Cryogenic Electronic Tomography (Cryo-ET) has become a major imaging technique that allows to reconstruct biological structure of high importance for biologists. This revolutionary technique is a direct extension of Cryogenic Electronic Microscopy (Cryo-EM) that has been awarded the Nobel prize of Chemistry in 2017.

This imaging technique allows to recover large cell structures with resolution of only few nanometer. However, this imaging technique face numerous computational challenges, see Figure 1.

First, due to physical constraint, the electron beam can only probe a fraction of the entire volume. The inverse problem, recovering the 3-dimensional volume based on the 2-dimensional projections, is ill-posed. This missing information leads to strong artifacts of the 3-dimensional reconstruction. This problem is very similar to the problem of limited view computed tomography.

Second, the 2-dimensional observations are affected by random transformations. These deformation can be global such as shifts or rotations, but also local due to beam induced deformation. Aligning all the projections together is essential to get the best possible resolution available with the microscope and to avoid artifacts in the reconstruction, see Figure 2.

And finally, the observed images suffer from a large amount of noise. Each projection typically has a signal to noise ration (SNR) up to -20dB.

__Figure 1__: Illustration of single-particle cryo-EM imaging. We observe projections of the volume density along random directions(left). We observe a large number of projections (up to 100,000) that are degraded by a lot a random noise (middle). Cryo-EM reconstruction algorithm aims at recovering a sharp estimation of the 3-dimensional molecular structure.

__Figure 2__: Left: Three consecutive projections. You can see that they are not aligned, which cause the reconstruction algorithm to fail if not taken into account. Right: The target molecule to recover.

In the past years, learning based methods have become a major tool to solve many signal processing problem. The field of cryo-EM and cryo-ET has been nearly spared by such methods. There are several reason for that, like the necessity to deal with a large amount of data and the absence of clean training dataset.

In this project, we will explore how to use recent tools from machine learning to help improving the reconstruction in cryogenic tomography.

## Project description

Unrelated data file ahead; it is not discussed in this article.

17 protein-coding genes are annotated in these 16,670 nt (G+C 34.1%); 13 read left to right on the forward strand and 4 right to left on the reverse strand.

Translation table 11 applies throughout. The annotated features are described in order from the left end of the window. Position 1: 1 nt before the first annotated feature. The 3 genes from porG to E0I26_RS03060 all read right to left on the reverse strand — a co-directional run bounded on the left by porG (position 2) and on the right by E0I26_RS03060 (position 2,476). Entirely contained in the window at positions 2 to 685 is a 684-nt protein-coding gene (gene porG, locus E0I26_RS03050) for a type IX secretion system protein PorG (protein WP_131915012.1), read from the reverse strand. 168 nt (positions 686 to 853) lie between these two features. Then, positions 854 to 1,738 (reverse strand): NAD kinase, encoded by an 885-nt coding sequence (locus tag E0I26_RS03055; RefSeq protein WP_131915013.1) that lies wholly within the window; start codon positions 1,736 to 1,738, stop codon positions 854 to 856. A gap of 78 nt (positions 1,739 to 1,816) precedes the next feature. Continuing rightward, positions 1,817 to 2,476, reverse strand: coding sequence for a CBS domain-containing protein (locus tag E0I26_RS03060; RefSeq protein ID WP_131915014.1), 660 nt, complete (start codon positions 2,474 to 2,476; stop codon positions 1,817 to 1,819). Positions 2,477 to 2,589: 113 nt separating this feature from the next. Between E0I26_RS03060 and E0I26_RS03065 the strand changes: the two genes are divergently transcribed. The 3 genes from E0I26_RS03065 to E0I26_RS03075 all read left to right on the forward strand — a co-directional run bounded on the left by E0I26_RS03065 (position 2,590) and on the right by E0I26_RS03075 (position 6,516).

Depending on the interest of the student, we will explore at least one of the following perspective.

##### Generative model for 3-dimensional tomography

The main reason why deep learning methods have not yet made a breakthrough in solving the cryo-ET problem is the lack of a clean dataset of 3-dimensional molecules. Another significant limitation is the large amount of memory needed to store and process this volumes.

In the meanwhile, generative models have been refined a lot and allows to construct informative prior that helps at solving difficult imaging problems.

In this project, we will explore how generative model can be used to infer meaningfully prior for 3-dimensional reconstruction in cryo-ET. This project requires strong coding and few mathematical skills.

##### Estimation of unknown pose parameters

In cryo-ET, each projection can be seen as a deformed version of the clean one. Accounting for this deformation, also refer as a registration step, allows to reconstruct 3-dimensional volumes of much better quality. However, this step requires a lot of resources and very often relies on empirical methods.

In this project, we propose to build on a recent work conducted in the group [1] and estimate a more accurate family of deformation, accounting for global (shift, rotation) and local deformations.

This project requires strong coding and few mathematical skills.

##### Continuous representation for tomography

Implicit neural representation aims at representing a function $x\mapsto f(x)$ by a neural network taking the position $x$ as input.

It has been successfully applied to solve several challenging imaging problems such as in cryo-ET [2]. In this previous work, the implicit representation was used to reproduce the measurement into the image space. However, due to the particular structure of the cryo-ET problem and what is called the Fourier-slice theorem, it is also natural to fit the measurements into the Fourier space.

In this project, we will explore the benefit of implicit measurement in more detail using the particular structure of the cryo-ET problem.

It can also be combined with another recent work conducted in our group about a continuous generative model [3]. This project requires strong coding and few mathematical skills.

## Organisation

Any of the above project can be adapted into either a **Bachelor** or a **Master** thesis.

Depending on the difficulty of the project, we will start with simpler applications such as (limited-view) computed tomography.

Depending on the chosen project, you will be supervised by at least two different person. Please reach out with one of the following for a first inquiry:

- Valentin Debarnot, valentin.debarnot[@]unibas.ch
- Ivan Dokmanić, ivan.dokmanic[@]unibas.ch

## Bibliography

[1] Sidharth Gupta, Konik Kothari, Valentin Debarnot, and Ivan Dokmani ́c. Differentiable uncali-

brated imaging. arXiv preprint arXiv:2211.10525, 2022.

[2] Valentin Debarnot, Sidharth Gupta, Konik Kothari, and Ivan Dokmanic. Joint cryo-et alignment

and reconstruction with neural deformation fields. arXiv preprint arXiv:2211.14534, 2022.

[3] Amir Khorashadizadeh, Anadi Chaman, Valentin Debarnot, and Ivan Dokmani ́c. Funknn: Neu-

ral interpolation for functional generation. 2022.